Peyto Exploration & Development Corp.’s (TSX:PEY) one-year chart looks horrible. The shares have fallen +55% in the last year, and the stock can further weaken due to tax-loss selling activities. If the stock breaks below $15 per share, it could go to a single-digit share price.
As a result of the depressed stock price, Peyto now offers a ~8.7% yield. This is the highest yield the Albertan natural gas producer has ever offered, which raises the question, “Is its dividend safe?”
Is Peyto’s dividend safe?
With natural gas as low as it is, and Peyto’s yield pushing to new heights, the market sure seems to be pricing Peyto’s stock for a dividend cut.
Peyto has committed to maintaining its monthly dividend of $0.11 per share; the ex-dividend date is November 29, and the payable date is on December 15. This leaves the question of Peyto’s dividend safety for 2018.
Here are the company’s recent results.
In the third quarter, Peyto had a profit margin of 25% and an annualized return on equity of 10%.
Compared to the same quarter in 2016, the company saw production per-share growth of 6%.
For the quarter, Peyto generated earnings per share of $0.27 and paid out $0.33 per share of dividends. Based on earnings, its payout ratio was 122%. Using another metric, the company’s funds from operations (FFO) per share of $0.85, its payout ratio was 39%. However, when accounting for capital investment of $135 million for the quarter, Peyto’s FFO payout ratio was 137%.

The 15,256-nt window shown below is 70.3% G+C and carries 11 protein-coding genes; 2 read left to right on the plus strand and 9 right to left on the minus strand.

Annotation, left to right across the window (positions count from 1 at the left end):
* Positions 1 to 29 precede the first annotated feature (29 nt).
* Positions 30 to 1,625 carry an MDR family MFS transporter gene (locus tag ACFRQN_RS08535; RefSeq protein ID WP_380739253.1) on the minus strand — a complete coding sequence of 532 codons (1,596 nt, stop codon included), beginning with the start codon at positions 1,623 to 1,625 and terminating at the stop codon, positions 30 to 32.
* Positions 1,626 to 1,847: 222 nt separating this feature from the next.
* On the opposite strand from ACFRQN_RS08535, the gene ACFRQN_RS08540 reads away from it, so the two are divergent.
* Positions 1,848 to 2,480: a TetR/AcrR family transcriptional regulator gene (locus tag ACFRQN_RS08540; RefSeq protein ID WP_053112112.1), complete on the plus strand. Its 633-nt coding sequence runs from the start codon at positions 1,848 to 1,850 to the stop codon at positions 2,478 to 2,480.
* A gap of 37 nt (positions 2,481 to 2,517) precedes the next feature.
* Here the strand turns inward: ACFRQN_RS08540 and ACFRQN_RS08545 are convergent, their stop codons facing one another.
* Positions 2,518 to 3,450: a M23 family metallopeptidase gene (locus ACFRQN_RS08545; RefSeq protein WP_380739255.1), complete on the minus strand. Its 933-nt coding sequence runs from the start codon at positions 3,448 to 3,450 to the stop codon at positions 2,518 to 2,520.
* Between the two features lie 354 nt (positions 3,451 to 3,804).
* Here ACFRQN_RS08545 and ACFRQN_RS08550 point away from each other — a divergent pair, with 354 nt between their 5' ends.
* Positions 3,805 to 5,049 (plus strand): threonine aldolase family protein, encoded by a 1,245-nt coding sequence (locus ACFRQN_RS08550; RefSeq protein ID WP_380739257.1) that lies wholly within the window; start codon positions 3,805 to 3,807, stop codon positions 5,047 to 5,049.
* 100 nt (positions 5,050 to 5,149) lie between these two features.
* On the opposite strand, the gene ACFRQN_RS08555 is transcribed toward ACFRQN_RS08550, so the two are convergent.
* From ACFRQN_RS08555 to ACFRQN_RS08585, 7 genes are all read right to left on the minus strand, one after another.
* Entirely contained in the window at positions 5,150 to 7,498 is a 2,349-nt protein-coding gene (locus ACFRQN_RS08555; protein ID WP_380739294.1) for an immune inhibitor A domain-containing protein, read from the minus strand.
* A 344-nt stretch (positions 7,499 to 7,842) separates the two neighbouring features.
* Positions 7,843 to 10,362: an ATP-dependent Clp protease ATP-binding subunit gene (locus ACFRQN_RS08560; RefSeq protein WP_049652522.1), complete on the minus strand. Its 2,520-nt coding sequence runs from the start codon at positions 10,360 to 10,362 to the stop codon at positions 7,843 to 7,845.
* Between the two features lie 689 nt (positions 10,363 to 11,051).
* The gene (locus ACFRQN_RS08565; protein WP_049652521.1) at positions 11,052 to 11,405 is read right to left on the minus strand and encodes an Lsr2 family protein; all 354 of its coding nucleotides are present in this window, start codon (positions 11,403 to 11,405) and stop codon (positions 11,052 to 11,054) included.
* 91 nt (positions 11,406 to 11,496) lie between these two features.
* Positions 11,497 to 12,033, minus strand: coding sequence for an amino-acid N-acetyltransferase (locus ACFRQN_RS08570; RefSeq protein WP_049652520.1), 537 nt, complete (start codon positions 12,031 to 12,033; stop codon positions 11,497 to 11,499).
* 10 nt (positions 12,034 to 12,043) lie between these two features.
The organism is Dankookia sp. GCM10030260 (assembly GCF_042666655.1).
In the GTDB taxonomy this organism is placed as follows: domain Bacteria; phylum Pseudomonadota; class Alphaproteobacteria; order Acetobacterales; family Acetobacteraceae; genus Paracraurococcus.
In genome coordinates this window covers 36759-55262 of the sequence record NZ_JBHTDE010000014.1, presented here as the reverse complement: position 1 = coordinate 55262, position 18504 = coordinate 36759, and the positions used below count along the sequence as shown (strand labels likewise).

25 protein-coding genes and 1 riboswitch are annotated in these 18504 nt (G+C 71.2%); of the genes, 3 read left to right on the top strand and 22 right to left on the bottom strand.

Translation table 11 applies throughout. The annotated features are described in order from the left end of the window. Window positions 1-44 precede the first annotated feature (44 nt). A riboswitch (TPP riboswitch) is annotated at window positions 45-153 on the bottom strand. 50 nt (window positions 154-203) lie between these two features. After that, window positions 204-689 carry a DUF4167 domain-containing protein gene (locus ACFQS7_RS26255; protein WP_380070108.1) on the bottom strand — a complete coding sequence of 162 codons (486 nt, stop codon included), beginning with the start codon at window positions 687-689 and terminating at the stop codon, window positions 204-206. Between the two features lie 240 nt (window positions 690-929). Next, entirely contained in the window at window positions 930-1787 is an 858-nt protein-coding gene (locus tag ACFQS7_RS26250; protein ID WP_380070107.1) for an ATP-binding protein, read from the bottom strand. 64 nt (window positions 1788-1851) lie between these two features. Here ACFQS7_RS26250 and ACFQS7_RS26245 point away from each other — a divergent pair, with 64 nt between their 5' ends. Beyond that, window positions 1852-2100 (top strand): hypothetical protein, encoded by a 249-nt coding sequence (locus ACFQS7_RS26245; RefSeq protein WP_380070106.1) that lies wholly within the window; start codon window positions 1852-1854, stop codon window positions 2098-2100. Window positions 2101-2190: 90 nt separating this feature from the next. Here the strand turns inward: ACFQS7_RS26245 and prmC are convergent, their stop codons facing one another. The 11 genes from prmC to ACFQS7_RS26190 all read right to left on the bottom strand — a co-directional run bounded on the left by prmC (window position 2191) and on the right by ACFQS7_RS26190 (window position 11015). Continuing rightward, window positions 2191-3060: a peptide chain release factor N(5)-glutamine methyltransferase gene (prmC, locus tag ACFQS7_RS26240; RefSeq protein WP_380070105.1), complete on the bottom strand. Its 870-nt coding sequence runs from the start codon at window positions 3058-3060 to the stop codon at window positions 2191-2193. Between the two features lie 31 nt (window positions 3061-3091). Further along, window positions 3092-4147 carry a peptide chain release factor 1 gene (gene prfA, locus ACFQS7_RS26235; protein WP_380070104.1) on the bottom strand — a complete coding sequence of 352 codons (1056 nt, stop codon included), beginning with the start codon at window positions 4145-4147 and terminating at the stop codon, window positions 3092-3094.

It would be more reassuring if Peyto’s FFO payout ratio was less than 100% after factoring in the dividends and capital investments. Payout ratios of over 100% are not sustainable in the long run. So, if Peyto wants to maintain a healthy payout ratio, it’ll need to cut down its capital investments or cut its dividend.
The good thing is that Peyto owns and operates its own gas plants. So, the company can maximize returns and minimize costs to get the best returns in the long run. As a low-cost producer, Peyto has a good chance of survival (and it will eventually thrive when commodity prices improve).
With the price action the stock had experienced in the past 12 months, it’s obvious that it’s a contrarian investment. The stock had traded at a single-digit share price in the last downturn. With tax-loss selling potentially going into December, we might just see a single-digit share price.
Contrarian investors should go in with two key things in mind: the dividend could get cut, and don’t expect the share price to rebound anytime soon. A waiting period of potentially three years or longer may be in the cards.
That said, patience might pay off handsomely. The Street consensus from Thomson Reuters has a 12-month target of $23.90 per share on the stock, which represents nearly 58% upside potential from the recent quotation of $15.16 per share.